Such were the operations of the division during the great battle of the 19th of September; they were all that could be wished in its conduct in fulfilling the duties demanded of it; they were unsatisfactory from the circumstances attending its being put into action. No division ever came into action under more unfavorable and sid heartening surroundings-it was preceded by two strong lines of the Second Division, being two full brigades, nearly, if not quite, equal in numbers to itself, viz, the First and Fourth Brigades of the Second Division; it came into action with both of these brigades, or a great portion of both, flying in panic from before the enemy, who were advancing in pursuit of them. So great was the confusion, so numerous those who burst through its ranks, that it was difficult to form the line of the First Brigade. The same disorder prevailed in a sufficient degree elsewhere to make it necessary that orders hold be sent to different portions of the division without coming through its immediate commander. The significance of this is obvious; the fruits of it were the usual ones-contradictory orders; i. e., those issued by the corps commander without being transmitted to the division commander, differing from those issued by the commanding officer of the division, and the separation of the brigades of the division. These circumstances could only have occurred, and such orders could only have been rendered necessary by the almost total defeat of the division which preceded it into action. Under all these difficulties not an organization of this division was broken by the enemy (it repulsed the enemy and lost severely in so doing), but it held every position in the line to which it was assigned. I had wished to write this report of the operations of the First Division without referring to other troops or other organizations, but I have not been able to write the truth, which alone is valuable in papers of this character, without speaking freely of the conduct of other troops not under my command, and of the circumstances which affected the division and gave a character to its hare in the great battle; it is a duty I owe to the division itself, and to its great number of heroic dead and wounded, including so many regimental commanders; it is only thus that I can show that they fell in important and honorable duty, essential in the conduct of the battle; that it was through no fault of theirs that they were deprived of the glorious and more congenial duty of continuing the attack, a duty which their conduct under the most trying circumstances has shown they would have performed with a vigor which must have earned laurels and distinction. This report must show why it was that in an offensive, attacking battle, to which it advanced in column of regiments a reserve ready to make that attack decisive, the division was at once reduced to staying a panic, holding a line, to occupying defensive positions widely separated from each other. In performing this duty the losses of the division were severe, but not one regiment of the division faltered. In the case of one regiment, the One hundred and fourteenth New York Volunteers, the percentage of killed and wounded is almost without a parallel in the history of the war. The night following the battle but sixty men were missing from the ranks of the division not accounted for in killed and wounded.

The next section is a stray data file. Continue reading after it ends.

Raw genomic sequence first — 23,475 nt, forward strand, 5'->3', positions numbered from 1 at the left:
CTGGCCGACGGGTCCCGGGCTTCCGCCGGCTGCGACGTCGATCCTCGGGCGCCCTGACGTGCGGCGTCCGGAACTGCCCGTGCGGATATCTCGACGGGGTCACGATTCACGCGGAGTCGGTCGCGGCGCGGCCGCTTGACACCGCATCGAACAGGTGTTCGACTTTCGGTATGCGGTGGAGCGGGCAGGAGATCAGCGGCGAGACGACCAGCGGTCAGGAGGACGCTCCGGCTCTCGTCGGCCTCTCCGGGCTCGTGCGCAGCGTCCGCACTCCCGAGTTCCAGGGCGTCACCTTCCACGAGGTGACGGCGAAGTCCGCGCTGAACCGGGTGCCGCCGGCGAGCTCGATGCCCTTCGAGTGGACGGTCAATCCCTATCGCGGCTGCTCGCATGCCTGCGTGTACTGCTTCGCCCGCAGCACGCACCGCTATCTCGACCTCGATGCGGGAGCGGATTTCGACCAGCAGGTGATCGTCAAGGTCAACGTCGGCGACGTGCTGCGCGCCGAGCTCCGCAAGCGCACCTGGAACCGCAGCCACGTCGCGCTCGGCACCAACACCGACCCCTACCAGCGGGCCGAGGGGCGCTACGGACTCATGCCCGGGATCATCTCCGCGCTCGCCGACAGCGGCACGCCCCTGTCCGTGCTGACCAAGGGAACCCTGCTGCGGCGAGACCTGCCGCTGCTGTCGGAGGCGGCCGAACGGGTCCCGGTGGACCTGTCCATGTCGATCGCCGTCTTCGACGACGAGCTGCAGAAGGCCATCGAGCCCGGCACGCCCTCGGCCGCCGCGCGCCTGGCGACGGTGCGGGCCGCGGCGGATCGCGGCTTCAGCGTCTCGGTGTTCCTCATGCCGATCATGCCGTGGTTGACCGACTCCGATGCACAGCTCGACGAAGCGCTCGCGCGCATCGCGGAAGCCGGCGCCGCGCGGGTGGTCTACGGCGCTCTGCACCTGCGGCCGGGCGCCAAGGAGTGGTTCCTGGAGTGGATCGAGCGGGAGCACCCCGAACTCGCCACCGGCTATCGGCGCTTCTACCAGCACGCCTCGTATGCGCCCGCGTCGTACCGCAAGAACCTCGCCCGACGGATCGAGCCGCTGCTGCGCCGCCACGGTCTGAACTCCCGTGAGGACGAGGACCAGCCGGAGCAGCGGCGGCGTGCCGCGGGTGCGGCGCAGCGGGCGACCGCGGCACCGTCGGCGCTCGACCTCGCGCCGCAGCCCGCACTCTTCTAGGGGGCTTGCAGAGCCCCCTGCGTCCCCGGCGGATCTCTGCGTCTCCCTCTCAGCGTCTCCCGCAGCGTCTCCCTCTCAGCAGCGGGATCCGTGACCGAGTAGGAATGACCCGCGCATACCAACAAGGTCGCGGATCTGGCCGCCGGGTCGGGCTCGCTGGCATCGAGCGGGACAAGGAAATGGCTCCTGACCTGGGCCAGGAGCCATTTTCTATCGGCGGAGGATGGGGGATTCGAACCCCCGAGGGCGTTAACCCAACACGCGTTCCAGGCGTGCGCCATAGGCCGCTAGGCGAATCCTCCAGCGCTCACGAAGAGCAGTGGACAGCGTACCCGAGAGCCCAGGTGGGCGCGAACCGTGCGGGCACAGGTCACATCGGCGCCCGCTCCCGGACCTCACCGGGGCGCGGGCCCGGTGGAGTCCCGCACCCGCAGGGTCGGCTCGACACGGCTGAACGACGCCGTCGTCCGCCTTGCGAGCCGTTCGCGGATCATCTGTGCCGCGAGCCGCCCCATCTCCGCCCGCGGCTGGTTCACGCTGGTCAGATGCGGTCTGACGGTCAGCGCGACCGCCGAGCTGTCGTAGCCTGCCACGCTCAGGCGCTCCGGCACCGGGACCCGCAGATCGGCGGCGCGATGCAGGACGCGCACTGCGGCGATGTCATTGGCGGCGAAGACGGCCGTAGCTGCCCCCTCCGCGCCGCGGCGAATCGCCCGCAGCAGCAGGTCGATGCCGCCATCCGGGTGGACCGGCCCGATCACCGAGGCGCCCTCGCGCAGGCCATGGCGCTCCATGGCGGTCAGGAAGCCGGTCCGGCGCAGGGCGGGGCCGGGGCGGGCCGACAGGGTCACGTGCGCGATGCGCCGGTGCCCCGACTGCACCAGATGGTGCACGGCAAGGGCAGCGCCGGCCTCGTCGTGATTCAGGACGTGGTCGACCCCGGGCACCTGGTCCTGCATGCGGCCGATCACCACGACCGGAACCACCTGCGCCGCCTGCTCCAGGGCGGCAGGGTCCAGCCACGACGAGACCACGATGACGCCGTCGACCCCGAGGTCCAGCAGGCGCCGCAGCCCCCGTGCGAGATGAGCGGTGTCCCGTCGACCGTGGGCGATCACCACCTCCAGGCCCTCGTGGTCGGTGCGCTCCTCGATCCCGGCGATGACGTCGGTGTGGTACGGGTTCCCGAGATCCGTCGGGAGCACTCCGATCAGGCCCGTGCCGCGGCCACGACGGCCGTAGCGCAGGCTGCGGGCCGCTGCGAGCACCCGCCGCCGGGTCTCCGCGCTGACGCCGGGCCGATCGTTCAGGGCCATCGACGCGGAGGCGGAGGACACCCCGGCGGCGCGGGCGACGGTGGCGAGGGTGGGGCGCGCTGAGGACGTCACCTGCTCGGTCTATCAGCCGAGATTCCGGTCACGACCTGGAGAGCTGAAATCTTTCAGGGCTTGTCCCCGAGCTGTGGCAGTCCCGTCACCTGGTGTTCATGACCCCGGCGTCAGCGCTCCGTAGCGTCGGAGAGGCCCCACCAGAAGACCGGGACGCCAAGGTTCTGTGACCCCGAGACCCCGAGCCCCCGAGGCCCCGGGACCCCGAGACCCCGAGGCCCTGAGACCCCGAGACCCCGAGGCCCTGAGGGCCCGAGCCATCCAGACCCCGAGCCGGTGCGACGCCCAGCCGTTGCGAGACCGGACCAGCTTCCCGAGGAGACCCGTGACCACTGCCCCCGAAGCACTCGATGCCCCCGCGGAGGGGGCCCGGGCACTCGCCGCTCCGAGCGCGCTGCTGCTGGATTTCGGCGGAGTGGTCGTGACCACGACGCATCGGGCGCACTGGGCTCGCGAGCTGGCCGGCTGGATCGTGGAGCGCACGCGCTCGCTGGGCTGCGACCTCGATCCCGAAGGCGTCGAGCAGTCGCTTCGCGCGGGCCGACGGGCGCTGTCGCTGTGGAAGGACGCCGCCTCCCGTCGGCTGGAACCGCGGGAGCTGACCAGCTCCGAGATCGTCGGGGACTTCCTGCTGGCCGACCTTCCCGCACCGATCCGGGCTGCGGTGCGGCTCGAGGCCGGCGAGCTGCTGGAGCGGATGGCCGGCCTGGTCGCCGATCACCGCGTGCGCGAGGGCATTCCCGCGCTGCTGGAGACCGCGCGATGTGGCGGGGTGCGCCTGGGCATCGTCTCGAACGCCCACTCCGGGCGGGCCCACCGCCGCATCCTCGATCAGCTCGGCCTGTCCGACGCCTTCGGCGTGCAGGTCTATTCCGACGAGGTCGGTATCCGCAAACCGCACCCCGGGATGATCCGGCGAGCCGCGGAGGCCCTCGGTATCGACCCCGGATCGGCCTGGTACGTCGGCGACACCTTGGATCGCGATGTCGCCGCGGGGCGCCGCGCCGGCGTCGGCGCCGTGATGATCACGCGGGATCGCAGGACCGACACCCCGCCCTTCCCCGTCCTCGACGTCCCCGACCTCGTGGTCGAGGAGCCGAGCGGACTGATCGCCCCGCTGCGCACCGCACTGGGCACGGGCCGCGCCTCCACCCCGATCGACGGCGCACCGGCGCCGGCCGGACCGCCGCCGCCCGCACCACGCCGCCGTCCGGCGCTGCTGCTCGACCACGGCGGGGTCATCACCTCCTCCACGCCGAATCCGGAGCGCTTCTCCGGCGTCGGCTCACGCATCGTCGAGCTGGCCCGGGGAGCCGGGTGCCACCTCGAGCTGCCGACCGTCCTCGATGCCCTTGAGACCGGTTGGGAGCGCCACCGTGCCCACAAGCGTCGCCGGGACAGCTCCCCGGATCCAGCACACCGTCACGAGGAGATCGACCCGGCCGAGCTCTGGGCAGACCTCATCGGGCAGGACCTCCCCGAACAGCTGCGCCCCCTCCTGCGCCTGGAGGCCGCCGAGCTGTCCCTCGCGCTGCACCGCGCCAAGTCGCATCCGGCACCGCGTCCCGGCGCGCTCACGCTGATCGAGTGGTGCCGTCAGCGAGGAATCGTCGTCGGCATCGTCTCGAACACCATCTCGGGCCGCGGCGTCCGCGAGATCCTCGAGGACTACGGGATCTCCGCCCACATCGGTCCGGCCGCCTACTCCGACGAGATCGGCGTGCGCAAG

I desire to call attention to the distinguished conduct of Colonel PerLee, of the One hundred and fourteenth New York Volunteers. He was twice wounded. After the colonel was borne from the field the regiment was commanded by Major Curtis, whose good conduct was conspicuous. Indeed, all the officers of this glorious regiment conducted themselves in a manner which is above praise. Colonel Thomas, of the